Japanese traditions stem from their deep roots in religions.
Two main religions dominate the Japanese culture: Buddhism and
practices and beliefs in Japan stemmed from practices in China and were
very similar to those in China. Buddhist
teachings came from the Sutras and from the Vinaya—rules for monastic
life. The “Buddhacharita”
or “Acts of the Buddha” is a mix of historical information and
religious instruction that helped structure the religion’s beliefs.
Four Noble Truths (Content of the first sermon of the Buddha)
Life is full of sorrow because it is inevitably associated with
sickness, old age, and death.
Sorrow is due to craving—happy moments are always fleeting and
you can never rely on them.
Sorrow can only be stopped by ceasing craving.
Ceasing craving can only be done by the eight-fold path that leads
out of suffering.
The Five Precepts (The simplest form of Buddhist morality that was
intended for the leifolk, not monks and nuns.)
No sexual misconduct
No use of intoxicants
believes in kami or spirits that are anything out of the ordinary or
awe-inspiring. There are four
types of kami in Japanese society:
Nature Kami (sun goddess and the star goddess) are the most common.
2. Kami that protect the uji
3. Hero kami (great marshal men, scholars, and poets
Kami of locales (areas that kami presided over)
to Shinto beliefs, when bad things happen they are due to unhappy kami and
so they use rituals to appease the kami.
These rituals have four components:
Purification- before one can approach the sacred a cleansing
process must be completed
Offerings- gifts for the kami such as cloth, water, food, and dance
are expected at a ritual ceremony
Prayer- the recital of magic, certain words and sounds that are
repeated again and again
Sacred Meal- a communal meal is eaten after the ritual is performed
to promote health and healing
*The above information on religion was gathered through a series of lectures by Professor Paul Watt at DePauw University.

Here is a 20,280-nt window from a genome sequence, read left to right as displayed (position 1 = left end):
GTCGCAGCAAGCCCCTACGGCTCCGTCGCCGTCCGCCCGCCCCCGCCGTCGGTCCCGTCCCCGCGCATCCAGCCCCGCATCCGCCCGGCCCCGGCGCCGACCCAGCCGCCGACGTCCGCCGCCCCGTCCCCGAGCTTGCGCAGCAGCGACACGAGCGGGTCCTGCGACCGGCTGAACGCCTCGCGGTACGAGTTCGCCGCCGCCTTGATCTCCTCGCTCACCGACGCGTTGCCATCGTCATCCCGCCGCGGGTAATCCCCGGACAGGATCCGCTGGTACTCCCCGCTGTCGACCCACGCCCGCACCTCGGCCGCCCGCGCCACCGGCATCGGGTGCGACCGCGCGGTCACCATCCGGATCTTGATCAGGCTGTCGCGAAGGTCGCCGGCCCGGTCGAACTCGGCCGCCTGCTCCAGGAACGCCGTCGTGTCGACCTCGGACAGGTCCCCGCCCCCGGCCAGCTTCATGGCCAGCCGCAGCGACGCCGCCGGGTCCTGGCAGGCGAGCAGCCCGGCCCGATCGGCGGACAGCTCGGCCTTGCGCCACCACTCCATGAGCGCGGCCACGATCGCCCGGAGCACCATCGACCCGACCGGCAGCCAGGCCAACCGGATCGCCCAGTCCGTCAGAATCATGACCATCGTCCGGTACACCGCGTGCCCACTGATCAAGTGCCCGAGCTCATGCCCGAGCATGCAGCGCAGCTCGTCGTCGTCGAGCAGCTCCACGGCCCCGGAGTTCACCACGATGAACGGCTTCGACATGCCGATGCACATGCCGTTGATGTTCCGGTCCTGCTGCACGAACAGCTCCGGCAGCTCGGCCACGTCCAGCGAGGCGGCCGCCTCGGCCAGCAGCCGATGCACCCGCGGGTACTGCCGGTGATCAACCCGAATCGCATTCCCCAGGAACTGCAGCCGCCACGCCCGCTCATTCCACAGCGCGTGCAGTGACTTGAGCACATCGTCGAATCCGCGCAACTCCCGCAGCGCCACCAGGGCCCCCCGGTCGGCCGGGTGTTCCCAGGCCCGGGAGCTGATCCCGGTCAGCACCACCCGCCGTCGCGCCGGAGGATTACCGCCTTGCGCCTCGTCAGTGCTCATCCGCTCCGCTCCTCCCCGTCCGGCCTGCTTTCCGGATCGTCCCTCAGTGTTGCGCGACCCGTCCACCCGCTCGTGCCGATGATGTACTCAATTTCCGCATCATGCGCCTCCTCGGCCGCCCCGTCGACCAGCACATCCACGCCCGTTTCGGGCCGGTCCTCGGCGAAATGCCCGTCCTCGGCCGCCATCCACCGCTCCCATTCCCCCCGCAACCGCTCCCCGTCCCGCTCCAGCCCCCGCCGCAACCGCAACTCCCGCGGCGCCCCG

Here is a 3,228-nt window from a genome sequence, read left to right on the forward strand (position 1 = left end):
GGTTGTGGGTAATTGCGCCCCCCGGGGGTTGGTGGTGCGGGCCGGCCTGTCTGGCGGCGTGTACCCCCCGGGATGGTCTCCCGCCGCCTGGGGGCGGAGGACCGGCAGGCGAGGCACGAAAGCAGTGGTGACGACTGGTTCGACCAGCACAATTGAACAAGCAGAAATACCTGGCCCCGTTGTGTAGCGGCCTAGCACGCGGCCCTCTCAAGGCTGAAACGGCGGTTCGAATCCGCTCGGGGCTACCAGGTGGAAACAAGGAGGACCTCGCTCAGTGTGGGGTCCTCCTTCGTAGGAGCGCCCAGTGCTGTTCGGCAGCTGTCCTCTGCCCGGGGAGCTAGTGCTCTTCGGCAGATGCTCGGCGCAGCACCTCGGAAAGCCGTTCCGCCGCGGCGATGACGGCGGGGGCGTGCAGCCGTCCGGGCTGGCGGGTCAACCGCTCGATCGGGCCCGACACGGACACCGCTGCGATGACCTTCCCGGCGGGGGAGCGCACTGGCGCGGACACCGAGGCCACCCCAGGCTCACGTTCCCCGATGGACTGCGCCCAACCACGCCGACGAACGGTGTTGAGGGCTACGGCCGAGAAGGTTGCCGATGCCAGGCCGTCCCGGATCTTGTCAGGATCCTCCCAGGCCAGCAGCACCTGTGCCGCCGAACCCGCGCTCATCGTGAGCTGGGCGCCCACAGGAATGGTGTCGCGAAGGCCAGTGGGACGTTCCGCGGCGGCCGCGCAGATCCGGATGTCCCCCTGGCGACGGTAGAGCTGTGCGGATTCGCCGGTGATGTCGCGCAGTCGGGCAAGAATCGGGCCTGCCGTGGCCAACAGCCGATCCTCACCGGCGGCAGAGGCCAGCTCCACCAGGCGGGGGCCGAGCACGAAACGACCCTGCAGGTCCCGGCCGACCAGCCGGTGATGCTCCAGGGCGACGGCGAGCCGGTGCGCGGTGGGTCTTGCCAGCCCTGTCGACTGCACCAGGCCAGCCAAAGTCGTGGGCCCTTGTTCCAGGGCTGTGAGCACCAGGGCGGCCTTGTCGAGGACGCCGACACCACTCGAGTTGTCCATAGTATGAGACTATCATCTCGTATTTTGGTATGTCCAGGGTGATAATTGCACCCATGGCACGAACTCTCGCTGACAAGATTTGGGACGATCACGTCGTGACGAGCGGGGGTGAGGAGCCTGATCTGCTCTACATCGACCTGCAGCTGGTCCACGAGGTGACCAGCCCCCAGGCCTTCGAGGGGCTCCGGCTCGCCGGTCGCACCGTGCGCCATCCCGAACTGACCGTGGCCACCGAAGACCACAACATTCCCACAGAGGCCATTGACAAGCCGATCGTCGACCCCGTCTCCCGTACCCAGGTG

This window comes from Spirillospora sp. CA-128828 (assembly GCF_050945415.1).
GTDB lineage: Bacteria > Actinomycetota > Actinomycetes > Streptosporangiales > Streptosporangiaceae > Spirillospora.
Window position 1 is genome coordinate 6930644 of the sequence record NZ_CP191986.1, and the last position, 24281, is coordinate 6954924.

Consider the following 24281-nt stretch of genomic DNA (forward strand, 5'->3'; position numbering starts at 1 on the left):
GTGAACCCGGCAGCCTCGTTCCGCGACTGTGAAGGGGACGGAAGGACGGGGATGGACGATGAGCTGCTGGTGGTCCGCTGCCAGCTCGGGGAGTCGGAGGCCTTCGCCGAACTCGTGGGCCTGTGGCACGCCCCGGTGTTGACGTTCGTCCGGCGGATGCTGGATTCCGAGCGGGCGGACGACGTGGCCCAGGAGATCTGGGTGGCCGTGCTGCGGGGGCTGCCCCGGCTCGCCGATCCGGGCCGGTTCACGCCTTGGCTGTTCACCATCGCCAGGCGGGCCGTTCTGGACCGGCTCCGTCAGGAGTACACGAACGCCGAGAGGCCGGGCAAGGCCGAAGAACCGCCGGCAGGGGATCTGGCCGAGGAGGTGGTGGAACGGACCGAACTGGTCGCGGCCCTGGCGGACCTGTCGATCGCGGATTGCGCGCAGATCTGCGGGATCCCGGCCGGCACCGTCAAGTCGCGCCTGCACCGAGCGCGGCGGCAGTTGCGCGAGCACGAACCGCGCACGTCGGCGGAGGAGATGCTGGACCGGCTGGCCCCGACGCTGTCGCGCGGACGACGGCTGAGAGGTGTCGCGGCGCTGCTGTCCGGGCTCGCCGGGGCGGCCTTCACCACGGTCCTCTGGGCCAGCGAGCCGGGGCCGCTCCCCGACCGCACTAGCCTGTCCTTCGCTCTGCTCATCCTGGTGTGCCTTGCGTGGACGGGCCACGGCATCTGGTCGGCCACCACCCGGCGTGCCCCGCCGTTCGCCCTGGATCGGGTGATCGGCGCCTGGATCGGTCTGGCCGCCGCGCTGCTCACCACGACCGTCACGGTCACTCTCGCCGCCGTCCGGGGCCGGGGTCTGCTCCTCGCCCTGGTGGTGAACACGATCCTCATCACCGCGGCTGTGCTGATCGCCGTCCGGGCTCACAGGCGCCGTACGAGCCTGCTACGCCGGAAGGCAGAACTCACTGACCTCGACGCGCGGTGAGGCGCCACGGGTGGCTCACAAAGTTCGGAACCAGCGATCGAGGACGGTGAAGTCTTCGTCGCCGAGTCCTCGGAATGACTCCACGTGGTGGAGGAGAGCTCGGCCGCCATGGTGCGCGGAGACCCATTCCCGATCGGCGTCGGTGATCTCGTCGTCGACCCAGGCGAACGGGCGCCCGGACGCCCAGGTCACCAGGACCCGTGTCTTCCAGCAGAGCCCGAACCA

· The tea is a bitter green tea called Matcha and when mixed with water it creates a warm bitter taste. The combination of the bitter and sweet compliment each other and are a sign of harmony.
a. When you recieve your chawan--cup of tea--you should bow.
Take the tea with your right hand and place it in the palm of
your left hand
Turn the chawan clockwise three times before you take a drink
When the tea is gone, make a loud slurp to show the host that
the tea was truly enjoyed
Wipe the part of the chawan your lips touched with your right
f. Turn the chawan counterclockwise and return it to the host
The above tea ceremony information was gathered from www.city.kanazawa.ishikawa.jp/bunka/trad/way/tea/teaE.htm and also researchpapers.hypermart.net/art/Japanese%20Tea%20Ceremony.html
Kabuki drama combined elements of no drama and folk theater. Dance was the basis of performances and the musical dance dramas that developed revolved around stories that were romantic and often erotic performed by women. It was then decided that they were too erotic to be performed by women and men’s troupes were formed to impersonate the women and do the performances.
These small exerps on Japanese Theater were taken from Professor Steve Timm's History of Theater class at DePauw University.
more information on Japanese Theater please visit: gojapan.about.com